Characterization of vaccine antigens of meningococcal serogroup W isolates from Ghana and Burkina Faso from 2003 to 2009
Ispasanie E., Pluschke G., Hodgson A., Sie A., MacLennan C., Koeberling O.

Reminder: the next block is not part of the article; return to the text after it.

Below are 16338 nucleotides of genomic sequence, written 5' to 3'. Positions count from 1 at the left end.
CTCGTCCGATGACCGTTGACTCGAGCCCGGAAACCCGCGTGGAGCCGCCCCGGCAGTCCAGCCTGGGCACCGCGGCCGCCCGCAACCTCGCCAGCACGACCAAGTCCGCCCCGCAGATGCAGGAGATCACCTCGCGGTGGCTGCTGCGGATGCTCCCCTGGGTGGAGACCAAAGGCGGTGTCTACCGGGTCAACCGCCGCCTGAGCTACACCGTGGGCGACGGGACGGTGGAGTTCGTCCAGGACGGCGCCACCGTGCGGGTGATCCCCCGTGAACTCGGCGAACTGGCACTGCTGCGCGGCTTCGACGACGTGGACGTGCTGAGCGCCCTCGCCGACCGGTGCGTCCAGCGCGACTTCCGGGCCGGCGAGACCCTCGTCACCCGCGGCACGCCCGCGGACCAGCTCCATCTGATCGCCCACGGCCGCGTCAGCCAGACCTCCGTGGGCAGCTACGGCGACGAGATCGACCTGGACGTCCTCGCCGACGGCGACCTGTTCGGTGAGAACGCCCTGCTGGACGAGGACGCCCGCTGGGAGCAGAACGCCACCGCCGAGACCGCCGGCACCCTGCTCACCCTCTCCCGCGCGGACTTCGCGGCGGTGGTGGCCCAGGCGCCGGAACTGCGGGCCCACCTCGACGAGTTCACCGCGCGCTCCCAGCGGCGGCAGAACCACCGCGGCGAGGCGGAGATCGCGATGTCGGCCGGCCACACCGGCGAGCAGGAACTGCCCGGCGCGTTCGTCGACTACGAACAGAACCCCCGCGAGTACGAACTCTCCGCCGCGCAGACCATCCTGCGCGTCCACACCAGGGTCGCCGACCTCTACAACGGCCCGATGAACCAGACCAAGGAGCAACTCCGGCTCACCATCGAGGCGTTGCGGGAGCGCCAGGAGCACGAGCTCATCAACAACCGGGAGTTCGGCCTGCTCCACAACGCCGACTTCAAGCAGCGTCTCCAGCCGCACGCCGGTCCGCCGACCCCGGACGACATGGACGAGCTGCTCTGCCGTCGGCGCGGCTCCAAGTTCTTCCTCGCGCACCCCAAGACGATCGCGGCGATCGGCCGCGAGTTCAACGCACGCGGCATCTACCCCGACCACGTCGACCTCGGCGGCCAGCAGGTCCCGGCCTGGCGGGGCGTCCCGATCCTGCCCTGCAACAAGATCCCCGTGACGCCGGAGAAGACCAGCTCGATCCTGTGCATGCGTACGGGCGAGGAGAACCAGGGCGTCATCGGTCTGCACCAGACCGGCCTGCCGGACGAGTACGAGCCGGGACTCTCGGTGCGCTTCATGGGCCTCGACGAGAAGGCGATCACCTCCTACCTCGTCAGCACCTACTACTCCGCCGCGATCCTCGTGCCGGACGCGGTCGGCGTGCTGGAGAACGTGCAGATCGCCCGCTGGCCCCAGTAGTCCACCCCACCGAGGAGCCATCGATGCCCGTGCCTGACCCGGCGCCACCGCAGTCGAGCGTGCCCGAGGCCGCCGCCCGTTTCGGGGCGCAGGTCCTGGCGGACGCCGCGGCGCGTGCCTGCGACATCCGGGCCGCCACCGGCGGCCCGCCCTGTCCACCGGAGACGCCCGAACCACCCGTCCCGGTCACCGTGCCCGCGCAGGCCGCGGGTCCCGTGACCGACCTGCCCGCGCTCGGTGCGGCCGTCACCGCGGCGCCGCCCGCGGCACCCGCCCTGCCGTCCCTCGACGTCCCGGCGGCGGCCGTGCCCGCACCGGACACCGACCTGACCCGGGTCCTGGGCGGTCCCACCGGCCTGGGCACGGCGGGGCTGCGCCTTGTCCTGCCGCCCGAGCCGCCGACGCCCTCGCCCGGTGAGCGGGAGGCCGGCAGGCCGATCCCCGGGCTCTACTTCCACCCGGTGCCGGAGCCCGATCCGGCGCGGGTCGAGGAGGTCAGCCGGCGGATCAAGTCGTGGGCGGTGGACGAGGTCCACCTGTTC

<ns4:p><ns4:italic>Neisseria meningitidis</ns4:italic> is a major cause of bacterial meningitis and a considerable health problem in the 25 countries of the ‘African Meningitis Belt’ that extends from Senegal in West Africa to Ethiopia in the East. Approximately 80% of cases of meningococcal meningitis in Africa have been caused by strains belonging to capsular serogroup A. After the introduction of a serogroup A conjugate polysaccharide vaccine, MenAfriVac<ns4:sup>™</ns4:sup>, that began in December 2010, the incidence of meningitis due to serogroup A has markedly declined in this region. Currently, serogroup W of <ns4:italic>N. meningitidis</ns4:italic> accounts for the majority of cases. Vaccines based on sub-capsular antigens, such as Generalized Modules for Membrane Antigens (GMMA), are under investigation for use in Africa. To analyse the antigenic properties of a serogroup W wave of colonisation and disease, we investigated the molecular diversity of the protein vaccine antigens PorA, Neisserial Adhesin A (NadA), Neisserial heparin-binding antigen (NHBA) and factor H binding protein (fHbp) of 31 invasive and carriage serogroup W isolates collected as part of a longitudinal study from Ghana and Burkina Faso between 2003 and 2009. We found that the isolates all expressed fHbp variant 2 ID 22 or 23, differing from each other by only one amino acid, and a single PorA subtype of P1.5,2. Of the isolates, 49% had a functional <ns4:italic>nhbA </ns4:italic>gene and 100% had the <ns4:italic>nadA</ns4:italic> allele 3, which contained the insertion sequence <ns4:italic>IS1301</ns4:italic> in five isolates. Of the W isolates tested, 41% had high fHbp expression when compared with a reference serogroup B strain, known to be a high expresser of fHbp variant 2. Our results indicate that in this collection of serogroup W isolates, there is limited antigenic diversification over time of vaccine candidate outer membrane proteins (OMP), thus making them promising candidates for inclusion in a protein-based vaccine against meningococcal meningitis for Africa.</ns4:p>